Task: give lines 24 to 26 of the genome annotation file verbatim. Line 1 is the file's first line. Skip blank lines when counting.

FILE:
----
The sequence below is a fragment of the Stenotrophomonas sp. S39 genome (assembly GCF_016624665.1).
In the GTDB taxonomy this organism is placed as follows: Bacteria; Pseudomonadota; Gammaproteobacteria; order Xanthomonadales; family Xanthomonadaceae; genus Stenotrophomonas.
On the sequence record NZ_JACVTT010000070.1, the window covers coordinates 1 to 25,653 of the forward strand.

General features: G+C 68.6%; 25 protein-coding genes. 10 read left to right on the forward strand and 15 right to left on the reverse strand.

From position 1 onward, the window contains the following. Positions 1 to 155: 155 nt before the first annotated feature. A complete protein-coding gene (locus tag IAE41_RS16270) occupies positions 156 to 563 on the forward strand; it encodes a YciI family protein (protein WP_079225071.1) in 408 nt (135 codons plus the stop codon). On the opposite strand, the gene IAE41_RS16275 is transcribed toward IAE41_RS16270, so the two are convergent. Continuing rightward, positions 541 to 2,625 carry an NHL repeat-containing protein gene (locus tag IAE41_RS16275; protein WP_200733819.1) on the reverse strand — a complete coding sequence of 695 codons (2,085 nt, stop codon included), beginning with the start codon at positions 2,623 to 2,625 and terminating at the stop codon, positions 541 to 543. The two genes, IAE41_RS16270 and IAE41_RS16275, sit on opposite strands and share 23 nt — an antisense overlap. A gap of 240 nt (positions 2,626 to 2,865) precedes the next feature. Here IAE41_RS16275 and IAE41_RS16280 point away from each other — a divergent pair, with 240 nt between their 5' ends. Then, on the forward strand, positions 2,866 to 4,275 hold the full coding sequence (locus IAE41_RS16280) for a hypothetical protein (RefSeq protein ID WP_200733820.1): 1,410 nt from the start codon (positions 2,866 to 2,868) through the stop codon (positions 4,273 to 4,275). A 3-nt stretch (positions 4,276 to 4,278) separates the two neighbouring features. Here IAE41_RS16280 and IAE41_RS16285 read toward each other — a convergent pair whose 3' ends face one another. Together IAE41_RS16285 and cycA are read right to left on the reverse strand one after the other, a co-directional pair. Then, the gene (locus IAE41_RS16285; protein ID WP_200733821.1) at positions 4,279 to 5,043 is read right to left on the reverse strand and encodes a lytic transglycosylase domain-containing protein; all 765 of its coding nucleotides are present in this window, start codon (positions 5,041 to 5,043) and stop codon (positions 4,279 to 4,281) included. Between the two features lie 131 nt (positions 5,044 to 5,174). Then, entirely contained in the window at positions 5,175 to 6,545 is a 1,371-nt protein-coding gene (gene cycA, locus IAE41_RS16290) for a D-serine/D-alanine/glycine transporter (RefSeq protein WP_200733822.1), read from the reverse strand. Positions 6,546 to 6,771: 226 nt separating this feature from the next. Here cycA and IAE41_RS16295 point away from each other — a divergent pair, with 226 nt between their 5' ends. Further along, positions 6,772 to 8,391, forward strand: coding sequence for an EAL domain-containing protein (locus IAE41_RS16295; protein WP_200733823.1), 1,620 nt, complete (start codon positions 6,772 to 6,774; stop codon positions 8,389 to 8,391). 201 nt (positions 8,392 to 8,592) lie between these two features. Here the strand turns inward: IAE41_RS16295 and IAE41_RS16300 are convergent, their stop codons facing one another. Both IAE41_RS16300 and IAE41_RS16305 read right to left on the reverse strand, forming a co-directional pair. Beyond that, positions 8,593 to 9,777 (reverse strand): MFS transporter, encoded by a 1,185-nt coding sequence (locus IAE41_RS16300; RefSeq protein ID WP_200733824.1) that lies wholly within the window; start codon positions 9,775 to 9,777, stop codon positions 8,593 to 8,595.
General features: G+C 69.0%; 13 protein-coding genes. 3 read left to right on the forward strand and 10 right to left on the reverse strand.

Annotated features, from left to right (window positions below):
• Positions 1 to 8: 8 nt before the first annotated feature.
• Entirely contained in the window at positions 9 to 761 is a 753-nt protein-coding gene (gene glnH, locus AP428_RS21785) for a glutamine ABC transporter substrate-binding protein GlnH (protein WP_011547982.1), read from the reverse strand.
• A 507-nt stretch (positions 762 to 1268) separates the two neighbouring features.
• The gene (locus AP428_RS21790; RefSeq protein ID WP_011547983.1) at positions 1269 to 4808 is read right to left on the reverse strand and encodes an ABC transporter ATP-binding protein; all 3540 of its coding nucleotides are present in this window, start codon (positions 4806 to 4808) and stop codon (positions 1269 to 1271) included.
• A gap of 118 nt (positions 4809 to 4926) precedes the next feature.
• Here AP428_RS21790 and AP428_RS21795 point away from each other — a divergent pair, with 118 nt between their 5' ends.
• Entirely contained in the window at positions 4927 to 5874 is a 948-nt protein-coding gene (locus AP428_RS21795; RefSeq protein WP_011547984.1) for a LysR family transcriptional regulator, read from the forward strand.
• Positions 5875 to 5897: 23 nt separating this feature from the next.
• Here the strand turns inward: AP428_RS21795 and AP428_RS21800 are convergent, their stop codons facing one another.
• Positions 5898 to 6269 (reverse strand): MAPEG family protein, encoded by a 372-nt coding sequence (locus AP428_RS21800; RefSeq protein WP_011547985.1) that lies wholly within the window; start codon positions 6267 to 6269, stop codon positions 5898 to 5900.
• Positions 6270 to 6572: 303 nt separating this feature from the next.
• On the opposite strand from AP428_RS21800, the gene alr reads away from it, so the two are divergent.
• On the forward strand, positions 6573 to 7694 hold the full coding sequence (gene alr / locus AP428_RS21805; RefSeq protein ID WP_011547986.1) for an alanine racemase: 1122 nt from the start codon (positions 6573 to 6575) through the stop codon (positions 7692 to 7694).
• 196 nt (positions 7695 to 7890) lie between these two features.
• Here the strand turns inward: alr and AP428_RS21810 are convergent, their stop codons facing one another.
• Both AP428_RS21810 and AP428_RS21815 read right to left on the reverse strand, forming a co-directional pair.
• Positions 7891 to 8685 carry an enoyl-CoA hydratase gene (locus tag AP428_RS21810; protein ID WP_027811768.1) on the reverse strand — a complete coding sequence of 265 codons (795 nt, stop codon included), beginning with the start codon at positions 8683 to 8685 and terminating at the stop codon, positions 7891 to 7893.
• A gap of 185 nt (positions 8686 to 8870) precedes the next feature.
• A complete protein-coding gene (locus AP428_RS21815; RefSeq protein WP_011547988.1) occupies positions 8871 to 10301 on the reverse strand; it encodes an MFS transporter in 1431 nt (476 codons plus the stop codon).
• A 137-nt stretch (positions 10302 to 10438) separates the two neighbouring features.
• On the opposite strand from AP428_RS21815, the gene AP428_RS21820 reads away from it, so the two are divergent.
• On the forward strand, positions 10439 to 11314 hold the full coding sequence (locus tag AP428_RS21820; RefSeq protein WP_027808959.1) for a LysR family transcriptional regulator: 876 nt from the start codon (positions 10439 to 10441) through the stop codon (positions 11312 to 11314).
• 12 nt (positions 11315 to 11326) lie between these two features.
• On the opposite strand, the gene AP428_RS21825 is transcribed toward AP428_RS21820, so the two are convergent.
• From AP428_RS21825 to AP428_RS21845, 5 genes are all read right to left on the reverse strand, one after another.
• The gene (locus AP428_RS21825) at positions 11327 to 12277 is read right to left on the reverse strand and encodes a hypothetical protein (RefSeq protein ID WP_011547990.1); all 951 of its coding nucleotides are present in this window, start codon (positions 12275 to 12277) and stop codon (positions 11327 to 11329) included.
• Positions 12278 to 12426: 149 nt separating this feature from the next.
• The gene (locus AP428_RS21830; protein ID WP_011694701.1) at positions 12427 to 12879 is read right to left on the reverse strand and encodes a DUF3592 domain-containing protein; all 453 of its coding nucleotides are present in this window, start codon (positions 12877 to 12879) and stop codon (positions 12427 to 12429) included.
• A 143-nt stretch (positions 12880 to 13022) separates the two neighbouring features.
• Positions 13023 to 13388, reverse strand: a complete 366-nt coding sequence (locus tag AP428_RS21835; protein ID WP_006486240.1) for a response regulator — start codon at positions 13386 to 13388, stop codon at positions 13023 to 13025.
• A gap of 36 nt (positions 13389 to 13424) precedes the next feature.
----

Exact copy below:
• Positions 7891 to 8685 carry an enoyl-CoA hydratase gene (locus tag AP428_RS21810; protein ID WP_027811768.1) on the reverse strand — a complete coding sequence of 265 codons (795 nt, stop codon included), beginning with the start codon at positions 8683 to 8685 and terminating at the stop codon, positions 7891 to 7893.
• A gap of 185 nt (positions 8686 to 8870) precedes the next feature.
• A complete protein-coding gene (locus AP428_RS21815; RefSeq protein WP_011547988.1) occupies positions 8871 to 10301 on the reverse strand; it encodes an MFS transporter in 1431 nt (476 codons plus the stop codon).